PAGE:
Network analysis for predicting academic impact

Dimitris Bertsimas, Erik Brynjolfsson, Shachar Reichman, John M. Silberholz

Research output: Chapter in Book/Report/Conference proceedingConference contributionpeer-review


How are scholars ranked for promotion, tenure and honors? How can we improve the quantitative tools available for decision makers when making such decisions? Can we predict the academic impact of scholars and papers at early stages using quantitative tools? Current academic decisions (hiring, tenure, prizes) are mostly very subjective. In the era of "Big Data," a solid quantitative set of measurements should be used to support this decision process. This paper presents a method for predicting the probability of a paper being in the most cited papers using only data available at the time of publication. We find that highly cited papers have different structural properties and that these centrality measures are associated with increased odds of being in the top percentile of citation count. The paper also presents a method for predicting the future impact of researchers, using information available early in their careers. This model integrates information about changes in a young researcher's role in the citation network and co-authorship network and demonstrates how this improves predictions of their future impact. These results show that the use of quantitative methods can complement the qualitative decision-making process in academia and improve the prediction of academic impact.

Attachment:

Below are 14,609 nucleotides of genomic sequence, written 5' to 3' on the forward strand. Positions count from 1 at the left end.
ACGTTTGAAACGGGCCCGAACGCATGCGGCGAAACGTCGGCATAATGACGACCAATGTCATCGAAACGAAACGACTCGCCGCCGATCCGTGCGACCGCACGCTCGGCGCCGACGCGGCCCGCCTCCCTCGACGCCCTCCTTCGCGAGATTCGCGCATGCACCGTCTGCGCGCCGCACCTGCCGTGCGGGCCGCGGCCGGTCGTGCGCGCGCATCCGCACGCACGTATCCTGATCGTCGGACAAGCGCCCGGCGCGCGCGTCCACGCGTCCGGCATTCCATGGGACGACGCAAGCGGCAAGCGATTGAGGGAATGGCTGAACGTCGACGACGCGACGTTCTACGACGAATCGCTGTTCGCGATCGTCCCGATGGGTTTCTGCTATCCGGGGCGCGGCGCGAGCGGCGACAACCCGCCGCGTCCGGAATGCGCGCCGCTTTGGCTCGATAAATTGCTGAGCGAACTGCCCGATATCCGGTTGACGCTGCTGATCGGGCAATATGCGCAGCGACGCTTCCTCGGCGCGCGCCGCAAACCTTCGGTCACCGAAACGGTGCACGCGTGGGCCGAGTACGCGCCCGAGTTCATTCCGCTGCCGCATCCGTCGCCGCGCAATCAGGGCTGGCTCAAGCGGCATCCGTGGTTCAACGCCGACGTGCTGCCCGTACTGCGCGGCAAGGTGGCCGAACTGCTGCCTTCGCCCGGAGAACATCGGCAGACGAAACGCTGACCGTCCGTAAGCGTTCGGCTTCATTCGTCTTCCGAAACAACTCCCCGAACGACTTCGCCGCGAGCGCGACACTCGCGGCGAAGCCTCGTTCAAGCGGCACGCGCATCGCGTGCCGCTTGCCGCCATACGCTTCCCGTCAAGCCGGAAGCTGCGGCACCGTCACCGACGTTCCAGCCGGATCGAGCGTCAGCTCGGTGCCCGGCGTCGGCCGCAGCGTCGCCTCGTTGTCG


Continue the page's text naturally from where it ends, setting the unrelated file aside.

Original languageEnglish
Title of host publicationInternational Conference on Information Systems (ICIS 2013)
Subtitle of host publicationReshaping Society Through Information Systems Design
Number of pages10
StatePublished - 2013
Externally publishedYes
EventInternational Conference on Information Systems, ICIS 2013 - Milan, Italy
Duration: 15 Dec 201318 Dec 2013

Publication series

NameInternational Conference on Information Systems (ICIS 2013): Reshaping Society Through Information Systems Design


ConferenceInternational Conference on Information Systems, ICIS 2013


  • Academic impact
  • Analytics
  • Citation analysis
  • Networks

All Science Journal Classification (ASJC) codes

  • Computer Science Applications
  • Statistics, Probability and Uncertainty
  • Applied Mathematics
  • Library and Information Sciences


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